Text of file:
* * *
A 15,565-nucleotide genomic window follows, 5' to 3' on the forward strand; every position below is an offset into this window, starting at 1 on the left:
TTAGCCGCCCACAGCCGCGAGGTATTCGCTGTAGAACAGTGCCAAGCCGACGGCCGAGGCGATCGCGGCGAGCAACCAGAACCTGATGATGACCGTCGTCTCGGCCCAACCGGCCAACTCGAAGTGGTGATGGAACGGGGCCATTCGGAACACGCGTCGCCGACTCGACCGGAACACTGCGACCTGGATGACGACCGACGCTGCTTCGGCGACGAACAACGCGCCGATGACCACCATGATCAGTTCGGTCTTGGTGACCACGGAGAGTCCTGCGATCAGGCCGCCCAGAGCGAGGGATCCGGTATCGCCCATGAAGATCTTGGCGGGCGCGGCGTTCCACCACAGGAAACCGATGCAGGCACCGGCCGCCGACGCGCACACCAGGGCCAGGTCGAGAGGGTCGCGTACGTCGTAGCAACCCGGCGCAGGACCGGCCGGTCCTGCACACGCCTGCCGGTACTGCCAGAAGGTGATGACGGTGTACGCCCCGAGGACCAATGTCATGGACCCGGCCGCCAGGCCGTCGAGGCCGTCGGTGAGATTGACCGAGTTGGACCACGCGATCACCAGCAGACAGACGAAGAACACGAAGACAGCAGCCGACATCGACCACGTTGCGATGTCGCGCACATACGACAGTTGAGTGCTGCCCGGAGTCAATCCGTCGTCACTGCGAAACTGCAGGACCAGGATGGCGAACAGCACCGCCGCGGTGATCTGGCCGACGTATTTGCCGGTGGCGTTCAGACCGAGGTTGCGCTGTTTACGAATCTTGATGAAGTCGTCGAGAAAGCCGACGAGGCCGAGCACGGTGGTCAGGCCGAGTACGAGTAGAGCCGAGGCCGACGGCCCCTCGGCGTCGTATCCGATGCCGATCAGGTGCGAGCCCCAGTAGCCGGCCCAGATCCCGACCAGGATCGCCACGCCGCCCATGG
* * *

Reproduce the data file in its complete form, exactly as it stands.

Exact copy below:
A 15,565-nucleotide genomic window follows, 5' to 3' on the forward strand; every position below is an offset into this window, starting at 1 on the left:
TTAGCCGCCCACAGCCGCGAGGTATTCGCTGTAGAACAGTGCCAAGCCGACGGCCGAGGCGATCGCGGCGAGCAACCAGAACCTGATGATGACCGTCGTCTCGGCCCAACCGGCCAACTCGAAGTGGTGATGGAACGGGGCCATTCGGAACACGCGTCGCCGACTCGACCGGAACACTGCGACCTGGATGACGACCGACGCTGCTTCGGCGACGAACAACGCGCCGATGACCACCATGATCAGTTCGGTCTTGGTGACCACGGAGAGTCCTGCGATCAGGCCGCCCAGAGCGAGGGATCCGGTATCGCCCATGAAGATCTTGGCGGGCGCGGCGTTCCACCACAGGAAACCGATGCAGGCACCGGCCGCCGACGCGCACACCAGGGCCAGGTCGAGAGGGTCGCGTACGTCGTAGCAACCCGGCGCAGGACCGGCCGGTCCTGCACACGCCTGCCGGTACTGCCAGAAGGTGATGACGGTGTACGCCCCGAGGACCAATGTCATGGACCCGGCCGCCAGGCCGTCGAGGCCGTCGGTGAGATTGACCGAGTTGGACCACGCGATCACCAGCAGACAGACGAAGAACACGAAGACAGCAGCCGACATCGACCACGTTGCGATGTCGCGCACATACGACAGTTGAGTGCTGCCCGGAGTCAATCCGTCGTCACTGCGAAACTGCAGGACCAGGATGGCGAACAGCACCGCCGCGGTGATCTGGCCGACGTATTTGCCGGTGGCGTTCAGACCGAGGTTGCGCTGTTTACGAATCTTGATGAAGTCGTCGAGAAAGCCGACGAGGCCGAGCACGGTGGTCAGGCCGAGTACGAGTAGAGCCGAGGCCGACGGCCCCTCGGCGTCGTATCCGATGCCGATCAGGTGCGAGCCCCAGTAGCCGGCCCAGATCCCGACCAGGATCGCCACGCCGCCCATGG